Papa Wemba, 1992
The high-pitched, and often melancholy, tone of Wemba's beautiful singing style is reminiscent of his traditional and rural beginnings in Kassa and of his mother, who sang traditional mourning songs for the deceased.
During the 1960s, Wemba received musical training of the highest order in Kinshasa, with legends like Tabu Ley Seigneur Rochereau and Jean Bosco Mwenda.
A younger generation of musicians, however, were intent on rebelling against the traditional rhumba style. Rhythm and blues, rock 'n' roll and soul became part of the musical vocabulary of Zaïrean youth, and Wemba was a founding member of this new wave.
This album is a synthesis of true Zaïrean feeling, with sounds and structures that are immediately accessible to the Western ear - the mark of a truly mature musician.
- ...superior excursion into Zairean music. Le Voyageur provides a superior excursion into Zairean music. Wemba has taken the best of western pop techniques and plugged the music of his heritage into the electrifying pulses. Folk Roots (UK)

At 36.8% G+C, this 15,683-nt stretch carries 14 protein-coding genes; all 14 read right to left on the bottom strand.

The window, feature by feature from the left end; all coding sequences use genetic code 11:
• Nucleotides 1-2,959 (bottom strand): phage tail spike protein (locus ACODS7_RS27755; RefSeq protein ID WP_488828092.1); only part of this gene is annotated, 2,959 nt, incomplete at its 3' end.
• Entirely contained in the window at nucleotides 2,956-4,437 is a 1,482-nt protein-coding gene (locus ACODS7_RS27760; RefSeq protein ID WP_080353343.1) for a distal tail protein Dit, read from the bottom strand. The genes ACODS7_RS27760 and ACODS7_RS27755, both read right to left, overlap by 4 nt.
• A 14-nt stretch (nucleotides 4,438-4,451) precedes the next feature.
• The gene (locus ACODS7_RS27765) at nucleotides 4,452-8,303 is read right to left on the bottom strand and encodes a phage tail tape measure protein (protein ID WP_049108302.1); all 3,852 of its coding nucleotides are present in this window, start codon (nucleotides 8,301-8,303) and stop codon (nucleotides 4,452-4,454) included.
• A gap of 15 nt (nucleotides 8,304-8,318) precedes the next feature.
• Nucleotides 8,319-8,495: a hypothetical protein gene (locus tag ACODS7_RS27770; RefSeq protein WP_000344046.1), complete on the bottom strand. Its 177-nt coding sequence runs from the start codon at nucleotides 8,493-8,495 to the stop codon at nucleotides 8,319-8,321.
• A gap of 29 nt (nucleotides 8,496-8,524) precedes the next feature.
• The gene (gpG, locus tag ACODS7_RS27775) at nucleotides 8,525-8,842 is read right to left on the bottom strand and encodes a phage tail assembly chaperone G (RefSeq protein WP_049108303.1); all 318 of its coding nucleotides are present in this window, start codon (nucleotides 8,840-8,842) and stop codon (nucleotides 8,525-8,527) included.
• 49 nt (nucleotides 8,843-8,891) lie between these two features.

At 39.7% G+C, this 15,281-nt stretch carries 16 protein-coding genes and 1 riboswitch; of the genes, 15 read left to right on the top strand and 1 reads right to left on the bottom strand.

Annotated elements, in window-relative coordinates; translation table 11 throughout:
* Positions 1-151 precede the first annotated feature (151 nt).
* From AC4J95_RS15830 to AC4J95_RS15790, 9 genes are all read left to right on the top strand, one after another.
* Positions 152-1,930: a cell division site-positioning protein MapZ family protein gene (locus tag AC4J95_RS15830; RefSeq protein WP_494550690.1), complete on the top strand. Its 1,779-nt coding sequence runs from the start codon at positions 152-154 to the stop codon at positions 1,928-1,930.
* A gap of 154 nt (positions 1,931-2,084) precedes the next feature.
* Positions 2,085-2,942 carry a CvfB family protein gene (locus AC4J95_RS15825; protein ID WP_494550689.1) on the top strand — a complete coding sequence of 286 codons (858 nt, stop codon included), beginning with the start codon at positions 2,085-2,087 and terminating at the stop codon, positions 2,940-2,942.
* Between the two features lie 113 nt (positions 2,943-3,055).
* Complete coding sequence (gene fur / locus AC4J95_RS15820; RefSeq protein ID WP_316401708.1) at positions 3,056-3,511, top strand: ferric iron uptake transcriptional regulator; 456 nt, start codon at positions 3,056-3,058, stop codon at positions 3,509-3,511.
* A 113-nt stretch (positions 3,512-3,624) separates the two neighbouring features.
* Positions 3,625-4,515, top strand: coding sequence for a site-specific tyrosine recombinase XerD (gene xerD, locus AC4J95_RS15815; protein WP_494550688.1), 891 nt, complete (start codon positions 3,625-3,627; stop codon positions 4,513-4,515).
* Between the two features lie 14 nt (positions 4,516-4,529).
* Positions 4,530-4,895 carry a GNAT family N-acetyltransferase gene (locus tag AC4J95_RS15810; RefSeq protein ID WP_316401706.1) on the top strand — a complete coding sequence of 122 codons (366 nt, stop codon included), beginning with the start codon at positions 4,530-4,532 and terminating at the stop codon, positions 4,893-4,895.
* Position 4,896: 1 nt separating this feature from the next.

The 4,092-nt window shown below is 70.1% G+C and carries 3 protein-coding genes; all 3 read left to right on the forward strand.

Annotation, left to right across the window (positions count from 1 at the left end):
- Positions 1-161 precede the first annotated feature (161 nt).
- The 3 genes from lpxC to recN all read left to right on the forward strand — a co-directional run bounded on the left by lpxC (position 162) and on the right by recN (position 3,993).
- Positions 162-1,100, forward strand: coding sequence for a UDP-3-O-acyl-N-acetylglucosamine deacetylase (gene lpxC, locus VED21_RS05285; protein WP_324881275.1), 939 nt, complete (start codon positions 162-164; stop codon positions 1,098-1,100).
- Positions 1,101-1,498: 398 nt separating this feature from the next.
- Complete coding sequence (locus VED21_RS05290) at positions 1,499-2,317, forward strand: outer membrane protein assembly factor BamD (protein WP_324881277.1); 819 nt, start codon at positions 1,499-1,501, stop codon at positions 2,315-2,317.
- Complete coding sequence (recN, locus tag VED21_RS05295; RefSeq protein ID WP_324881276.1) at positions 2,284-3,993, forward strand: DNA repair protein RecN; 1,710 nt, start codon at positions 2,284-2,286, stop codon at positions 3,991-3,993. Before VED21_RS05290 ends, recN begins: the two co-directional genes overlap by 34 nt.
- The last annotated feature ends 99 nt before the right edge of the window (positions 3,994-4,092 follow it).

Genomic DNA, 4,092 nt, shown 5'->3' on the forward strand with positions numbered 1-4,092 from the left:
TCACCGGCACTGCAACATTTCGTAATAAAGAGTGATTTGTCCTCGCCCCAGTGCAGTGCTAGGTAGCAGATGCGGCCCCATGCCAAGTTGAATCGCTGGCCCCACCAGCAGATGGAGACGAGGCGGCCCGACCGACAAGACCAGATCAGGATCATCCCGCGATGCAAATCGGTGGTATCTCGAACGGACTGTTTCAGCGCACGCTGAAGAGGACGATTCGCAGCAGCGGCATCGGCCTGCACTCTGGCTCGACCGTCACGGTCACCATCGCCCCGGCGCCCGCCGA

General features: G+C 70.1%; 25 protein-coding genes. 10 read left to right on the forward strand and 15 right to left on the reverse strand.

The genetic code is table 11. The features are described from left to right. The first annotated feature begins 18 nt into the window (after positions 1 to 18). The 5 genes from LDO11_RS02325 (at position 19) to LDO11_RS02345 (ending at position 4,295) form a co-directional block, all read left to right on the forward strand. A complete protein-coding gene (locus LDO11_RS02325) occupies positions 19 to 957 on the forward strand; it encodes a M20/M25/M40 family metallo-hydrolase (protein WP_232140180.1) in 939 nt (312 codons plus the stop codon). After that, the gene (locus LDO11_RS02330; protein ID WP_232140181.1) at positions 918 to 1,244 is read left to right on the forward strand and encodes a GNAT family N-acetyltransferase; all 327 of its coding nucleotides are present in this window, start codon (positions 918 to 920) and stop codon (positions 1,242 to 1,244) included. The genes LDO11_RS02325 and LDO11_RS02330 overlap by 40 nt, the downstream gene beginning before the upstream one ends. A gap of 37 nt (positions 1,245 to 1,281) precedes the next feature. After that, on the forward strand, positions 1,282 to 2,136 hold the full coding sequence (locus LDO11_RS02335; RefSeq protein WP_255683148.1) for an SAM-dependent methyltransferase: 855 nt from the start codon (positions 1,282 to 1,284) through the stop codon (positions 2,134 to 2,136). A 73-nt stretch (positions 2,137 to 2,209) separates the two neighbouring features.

- Le Voyageur is a brilliant blend of roots and digital flash... Supremely catchy motifs with springily stepping pop accessibility, and not a compromise in sight. Q Magazine (UK)
- ...deep-rooted African feel with dense polyrhythmic arrangements that catapult the music into heavenly altitudes. 'Throughout, Kinshasa's best dressed voice carves a tuneful channel through rhumba rock and soukous sequences...whilst enhancing the deep-rooted African feel with dense polyrhythmic arrangements that catapult the music into heavenly altitudes.' Folk Roots (UK)